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Cadillac Puts Its Engines Through the Paces on the Racetrack

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DPi may be the top level of sports car competition in the United States, but with its lack of a strong brand connection, it is not the most popular among automakers. The only other major manufacturers competing with Cadillac in DPi are Mazda and Acura, respected brands that have fielded excellent racecars but are far removed from the ultraluxury contingent.

The DPi cars must be built on a chassis produced by one of four manufacturers, none of which produces a mass-market road-going machine. Traditional automakers that buy a racecar chassis from one of the four can design a body, but given the limitations the format imposes, there is little visible linkage to the car company’s product line. The racecars are equipped with engines based on each automaker’s production engine, but the rest of the mechanical systems are specialized hardware.

Cadillac’s DPi racecar is on a chassis engineered and built by the Italian constructor Dallara. While the car was in development, Dallara collaborated with Cadillac. The body had to be shaped to provide the necessary downforce and cooling, while conforming to the requirements of the series and the underlying form of the monocoque chassis. Thus, only the headlights, the Cadillac-logo shape of an air inlet, the wheels and some badging identify it as a Cadillac.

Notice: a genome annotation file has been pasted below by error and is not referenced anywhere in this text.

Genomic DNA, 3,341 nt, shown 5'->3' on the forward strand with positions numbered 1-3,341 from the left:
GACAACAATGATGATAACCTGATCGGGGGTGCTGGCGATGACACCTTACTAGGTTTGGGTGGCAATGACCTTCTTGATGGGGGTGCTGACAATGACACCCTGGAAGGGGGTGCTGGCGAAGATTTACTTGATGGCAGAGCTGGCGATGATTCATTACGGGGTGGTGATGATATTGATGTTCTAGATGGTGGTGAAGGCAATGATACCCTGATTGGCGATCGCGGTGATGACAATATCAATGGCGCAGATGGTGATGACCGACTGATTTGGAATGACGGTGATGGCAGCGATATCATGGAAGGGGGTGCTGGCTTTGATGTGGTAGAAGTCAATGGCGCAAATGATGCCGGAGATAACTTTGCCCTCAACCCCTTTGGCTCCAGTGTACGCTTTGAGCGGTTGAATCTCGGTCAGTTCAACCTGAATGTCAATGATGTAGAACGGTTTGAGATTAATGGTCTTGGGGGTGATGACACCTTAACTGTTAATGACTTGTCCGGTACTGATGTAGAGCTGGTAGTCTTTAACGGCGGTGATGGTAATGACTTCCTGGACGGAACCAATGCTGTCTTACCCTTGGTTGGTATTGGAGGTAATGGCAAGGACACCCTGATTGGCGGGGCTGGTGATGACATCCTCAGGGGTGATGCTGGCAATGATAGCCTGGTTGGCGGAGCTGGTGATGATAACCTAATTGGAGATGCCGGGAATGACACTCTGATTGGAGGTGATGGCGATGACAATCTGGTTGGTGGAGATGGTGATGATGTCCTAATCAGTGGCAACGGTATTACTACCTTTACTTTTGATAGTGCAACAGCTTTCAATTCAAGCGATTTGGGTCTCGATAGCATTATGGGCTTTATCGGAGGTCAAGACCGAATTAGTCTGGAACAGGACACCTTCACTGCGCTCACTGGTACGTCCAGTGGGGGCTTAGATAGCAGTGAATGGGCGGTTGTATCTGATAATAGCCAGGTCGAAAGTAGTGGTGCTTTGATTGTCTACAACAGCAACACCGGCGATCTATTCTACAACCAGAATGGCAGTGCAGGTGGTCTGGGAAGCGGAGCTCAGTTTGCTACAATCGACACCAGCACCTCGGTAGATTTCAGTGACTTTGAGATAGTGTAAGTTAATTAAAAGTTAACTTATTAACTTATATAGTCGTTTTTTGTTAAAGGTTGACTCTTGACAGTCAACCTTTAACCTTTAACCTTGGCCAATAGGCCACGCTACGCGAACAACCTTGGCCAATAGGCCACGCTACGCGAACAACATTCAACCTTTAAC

The racecar is powered by a 6.2-liter naturally aspirated V-8 engine built by ECR Engines of Welcome, N.C. It uses a cylinder block, head castings and head gaskets that have Cadillac part numbers and are similar to those that were used in the engine of the now-discontinued Cadillac CTS-V and several generations of Chevrolet Corvette. But its vital components, like those of most other racing engines based on a passenger car design, are supplied by aftermarket companies.

These highly specialized parts, which were chosen in the interest of surviving a grueling 24-hour race run largely at full throttle, include a fully counterweighted crankshaft, steel H-beam connecting rods, sturdy forged pistons and valve-train parts engineered for racing.

IMSA limits horsepower to 600 or less for DPi, and that number is easily reached without getting too extreme in engine tuning and specifications. (The standard CTS-V engine produced 640 horsepower with the aid of a supercharger.) Thus, ECR was able to focus on reliability, and the powerplants have proved very durable.

The Cadillac teams usually run an engine for four races — including Daytona and Sebring — before it has to be refreshed, said Kyle Chura, a Cadillac spokesman.

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